if i may say so, those of us who believe in various forms of divine intervention in the creation of life do not believe that Archbishops take on such powers and knowledge to guide the economy. They do not have the knowledge of the creator. Also interesting is that this report received so much publicity precisely and only because its leader did not know what he was talking about but made a name for himself in a different field.

  2. Posted 07/09/2018 at 11:02 | Permalink

    There is much wrong with the UK economy – not least, the increasing problem of concentration brought on by ill-considered policies of previous governments, including that of Tony Blair, who wants to take this country back to politics of the past.

    The dominance of just a handful of manufacturers, the Select Few, has been a distinctive feature of the defence equipment market for as long as anyone can remember.

    Unlike the market in consumer goods and services, there is only one customer for defence equipment – the government. Consequently, the purchasing decisions taken by the government has a significant bearing upon the composition and diversity of players in the defence equipment market. And because taxpayers money is used by the government to procure military equipment for the Armed Forces, the condition of the defence equipment market should be of concern to those who have an interest in the proper functioning of open and free markets, and in particular securing best value for money, as it relates to the expenditure of public funds.

    Nowhere is the market in defence goods more concentrated than in the naval shipbuilding sector, as exemplified by the number of bidders who have entered the competition to build the Type 31e general purpose frigates for the Royal Navy. It is the first time that a contract for fighting ships has been competed openly on a global basis, to identify the bidder that will construct the five Type 31e frigates. Hitherto, the contractor to receive such a single-source design and build contract has always been selected on a preferential basis (from the Select Few) – by successive generations of people in the pay of the State who have a poor understanding of how free markets work, not least, because they have not spent a single day of their lives in the private sector.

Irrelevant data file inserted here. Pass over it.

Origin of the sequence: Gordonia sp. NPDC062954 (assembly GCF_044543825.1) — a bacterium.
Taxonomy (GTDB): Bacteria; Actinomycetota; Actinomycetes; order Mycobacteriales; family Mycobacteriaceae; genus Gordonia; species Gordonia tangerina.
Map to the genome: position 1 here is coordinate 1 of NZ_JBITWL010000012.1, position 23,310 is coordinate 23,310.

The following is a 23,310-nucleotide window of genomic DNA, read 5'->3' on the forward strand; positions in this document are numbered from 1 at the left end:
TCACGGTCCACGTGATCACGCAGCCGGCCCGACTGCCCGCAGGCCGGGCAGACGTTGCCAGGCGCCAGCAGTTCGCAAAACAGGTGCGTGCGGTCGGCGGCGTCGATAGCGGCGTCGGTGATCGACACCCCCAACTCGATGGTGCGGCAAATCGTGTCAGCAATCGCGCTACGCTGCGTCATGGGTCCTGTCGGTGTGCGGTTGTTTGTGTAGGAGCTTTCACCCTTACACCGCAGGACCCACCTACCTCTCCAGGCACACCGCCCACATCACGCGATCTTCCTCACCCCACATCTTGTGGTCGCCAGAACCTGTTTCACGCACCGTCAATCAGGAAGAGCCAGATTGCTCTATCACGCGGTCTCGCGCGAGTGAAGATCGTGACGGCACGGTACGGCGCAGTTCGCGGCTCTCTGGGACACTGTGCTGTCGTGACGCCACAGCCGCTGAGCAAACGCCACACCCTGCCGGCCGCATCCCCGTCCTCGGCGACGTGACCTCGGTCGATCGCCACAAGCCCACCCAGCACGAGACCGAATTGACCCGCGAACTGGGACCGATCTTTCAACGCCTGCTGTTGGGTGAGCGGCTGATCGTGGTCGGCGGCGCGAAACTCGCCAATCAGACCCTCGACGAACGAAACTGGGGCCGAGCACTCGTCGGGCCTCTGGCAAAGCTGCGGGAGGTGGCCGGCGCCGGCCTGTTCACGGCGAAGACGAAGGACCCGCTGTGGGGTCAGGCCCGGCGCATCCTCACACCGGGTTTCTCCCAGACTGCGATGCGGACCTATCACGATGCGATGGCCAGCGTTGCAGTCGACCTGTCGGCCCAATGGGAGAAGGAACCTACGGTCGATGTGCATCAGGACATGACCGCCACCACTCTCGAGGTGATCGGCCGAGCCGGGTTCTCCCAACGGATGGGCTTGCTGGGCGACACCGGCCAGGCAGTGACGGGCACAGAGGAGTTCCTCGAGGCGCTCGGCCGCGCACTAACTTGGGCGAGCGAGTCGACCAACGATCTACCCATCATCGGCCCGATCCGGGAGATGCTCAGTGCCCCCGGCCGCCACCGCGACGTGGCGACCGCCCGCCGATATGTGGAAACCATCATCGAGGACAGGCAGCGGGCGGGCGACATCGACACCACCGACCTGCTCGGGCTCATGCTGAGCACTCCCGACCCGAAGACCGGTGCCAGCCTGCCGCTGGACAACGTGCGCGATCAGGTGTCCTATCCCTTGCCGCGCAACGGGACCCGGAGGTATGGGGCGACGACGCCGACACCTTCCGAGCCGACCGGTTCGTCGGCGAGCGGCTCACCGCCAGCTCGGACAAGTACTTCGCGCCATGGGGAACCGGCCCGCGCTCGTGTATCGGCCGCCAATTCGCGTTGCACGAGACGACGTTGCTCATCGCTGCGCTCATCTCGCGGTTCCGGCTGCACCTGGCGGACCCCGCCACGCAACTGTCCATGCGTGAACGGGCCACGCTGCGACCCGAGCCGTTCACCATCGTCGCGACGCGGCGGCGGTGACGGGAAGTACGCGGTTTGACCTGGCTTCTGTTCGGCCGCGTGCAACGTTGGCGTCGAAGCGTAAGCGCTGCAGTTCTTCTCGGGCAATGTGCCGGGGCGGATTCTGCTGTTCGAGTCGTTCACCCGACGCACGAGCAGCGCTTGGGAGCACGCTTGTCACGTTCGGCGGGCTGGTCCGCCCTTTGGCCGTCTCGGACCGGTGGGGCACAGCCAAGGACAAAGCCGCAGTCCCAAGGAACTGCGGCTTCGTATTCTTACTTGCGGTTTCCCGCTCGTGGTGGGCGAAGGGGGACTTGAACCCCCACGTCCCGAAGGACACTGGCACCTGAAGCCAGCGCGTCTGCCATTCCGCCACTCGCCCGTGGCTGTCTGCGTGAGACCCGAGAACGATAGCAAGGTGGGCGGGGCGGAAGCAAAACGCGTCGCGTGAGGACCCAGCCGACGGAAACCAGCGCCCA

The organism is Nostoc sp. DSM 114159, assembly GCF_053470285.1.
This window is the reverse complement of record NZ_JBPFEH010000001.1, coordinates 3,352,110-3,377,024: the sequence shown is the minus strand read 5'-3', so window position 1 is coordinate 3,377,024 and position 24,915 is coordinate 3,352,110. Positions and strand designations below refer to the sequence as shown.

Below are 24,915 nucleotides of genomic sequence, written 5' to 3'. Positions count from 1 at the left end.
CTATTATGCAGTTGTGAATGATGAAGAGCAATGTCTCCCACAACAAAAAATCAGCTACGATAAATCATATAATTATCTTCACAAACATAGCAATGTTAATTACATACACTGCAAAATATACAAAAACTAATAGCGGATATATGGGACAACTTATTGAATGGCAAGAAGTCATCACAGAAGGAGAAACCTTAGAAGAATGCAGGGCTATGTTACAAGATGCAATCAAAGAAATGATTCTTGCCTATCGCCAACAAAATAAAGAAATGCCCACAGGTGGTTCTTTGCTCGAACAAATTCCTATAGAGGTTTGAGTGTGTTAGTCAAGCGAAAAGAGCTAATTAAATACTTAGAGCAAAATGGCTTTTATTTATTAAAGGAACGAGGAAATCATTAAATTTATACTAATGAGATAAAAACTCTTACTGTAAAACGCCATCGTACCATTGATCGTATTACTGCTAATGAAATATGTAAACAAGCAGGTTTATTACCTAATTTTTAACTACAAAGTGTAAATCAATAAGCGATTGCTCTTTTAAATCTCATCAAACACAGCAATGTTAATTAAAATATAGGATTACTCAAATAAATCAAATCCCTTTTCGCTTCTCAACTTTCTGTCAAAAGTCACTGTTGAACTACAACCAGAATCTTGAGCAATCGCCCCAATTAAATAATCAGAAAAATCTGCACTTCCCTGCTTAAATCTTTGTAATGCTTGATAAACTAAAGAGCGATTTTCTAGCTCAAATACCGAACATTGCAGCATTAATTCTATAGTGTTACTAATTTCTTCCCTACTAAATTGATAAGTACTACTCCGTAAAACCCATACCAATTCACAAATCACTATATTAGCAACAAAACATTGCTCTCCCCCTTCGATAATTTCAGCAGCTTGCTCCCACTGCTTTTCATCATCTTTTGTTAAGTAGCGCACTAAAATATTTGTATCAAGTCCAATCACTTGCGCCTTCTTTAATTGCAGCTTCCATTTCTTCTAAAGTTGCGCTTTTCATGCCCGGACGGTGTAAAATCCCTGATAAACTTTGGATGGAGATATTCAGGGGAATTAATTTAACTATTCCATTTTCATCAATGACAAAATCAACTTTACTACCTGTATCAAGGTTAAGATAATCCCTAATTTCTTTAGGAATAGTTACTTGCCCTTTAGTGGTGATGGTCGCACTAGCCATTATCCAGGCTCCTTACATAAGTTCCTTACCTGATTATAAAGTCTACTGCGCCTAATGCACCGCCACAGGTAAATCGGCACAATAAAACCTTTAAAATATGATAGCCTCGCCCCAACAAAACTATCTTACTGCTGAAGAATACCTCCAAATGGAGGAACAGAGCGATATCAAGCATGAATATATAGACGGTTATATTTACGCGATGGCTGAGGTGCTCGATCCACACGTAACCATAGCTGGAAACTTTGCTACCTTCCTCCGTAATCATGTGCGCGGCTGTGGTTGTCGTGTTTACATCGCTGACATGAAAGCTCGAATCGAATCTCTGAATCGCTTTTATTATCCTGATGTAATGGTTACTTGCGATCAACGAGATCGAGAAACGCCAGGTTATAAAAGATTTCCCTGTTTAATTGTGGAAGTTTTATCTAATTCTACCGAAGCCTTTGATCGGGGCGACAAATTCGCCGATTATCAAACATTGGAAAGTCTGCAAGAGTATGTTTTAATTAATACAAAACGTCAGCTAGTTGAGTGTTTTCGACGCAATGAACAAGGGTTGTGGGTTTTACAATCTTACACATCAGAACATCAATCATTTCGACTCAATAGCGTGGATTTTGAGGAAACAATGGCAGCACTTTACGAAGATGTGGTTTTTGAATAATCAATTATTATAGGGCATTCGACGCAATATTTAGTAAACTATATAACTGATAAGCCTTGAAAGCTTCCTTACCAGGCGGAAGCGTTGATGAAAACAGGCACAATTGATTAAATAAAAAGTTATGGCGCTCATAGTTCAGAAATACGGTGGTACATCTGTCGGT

The consequence of this misguided attempt at shaping the shipbuilding industry has now come to haunt this government. Only two industry teams have responded to the initial announcement to submit an expression of interest for consideration by the procuring authority, the Ministry of Defence – this, after the government went out of its way to relax the demanding technical specification requirements incorporating stringent naval standards, specifically to attract commercial shipyards.

    For an island nation with a long tradition in naval shipbuilding going back centuries, such an outcome is a huge disappointment and it leads one to conclude that there is a serious lack of competitiveness in the naval shipbuilding sector. It is the number of bidders entering a competition that determines how competitive a product market is – the higher the count, the healthier and more vibrant the market, and the keener the desire on the part of contestants to win the contract.

    This dire situation has come about because successive governments, going back decades, have sought to protect domestic equipment manufacturers from being exposed to the full rigours of the free market, that is to say, shield them from ‘feeling the heat’ of competitive market forces – which has, in itself, led to this market concentration.

    The creation of the monolithic entity called BAE Systems which dominates the defence equipment market today – from the acquisition of various business units of Marconi Electronic Systems in 1999 with the tacit acquiescence of the Blair government, without referring the merger to the then Competition Commission – further reduced the number of independent participants in the market.

    BAE Systems then went on to use this dominant market position to pressurise the Brown government into signing a 15-year Terms of Business Agreement which, in effect, hands out a series of cost-plus, naval shipbuilding contracts worth £3,450 million up to 2024.

    What’s more, in common with concentration elsewhere in the UK economy, the defence equipment market monopolised by the usual suspects is plagued by excessive mark-ups, insignificant investment in innovation, R&D and product development and persistently low wages for the vast majority of its workers.

  3. Posted 11/09/2018 at 13:52 | Permalink

    I have seen many comments from or supported by the Archbishop on the performance of various government responsibilities.
    I long for a report on his own performance. How much has his congregation grown, and what is he doing to grow it further?
    How many pagans have been converted and had their souls saved? After all it is no longer necessary to send missionaries to foreign parts, the pagans have come here.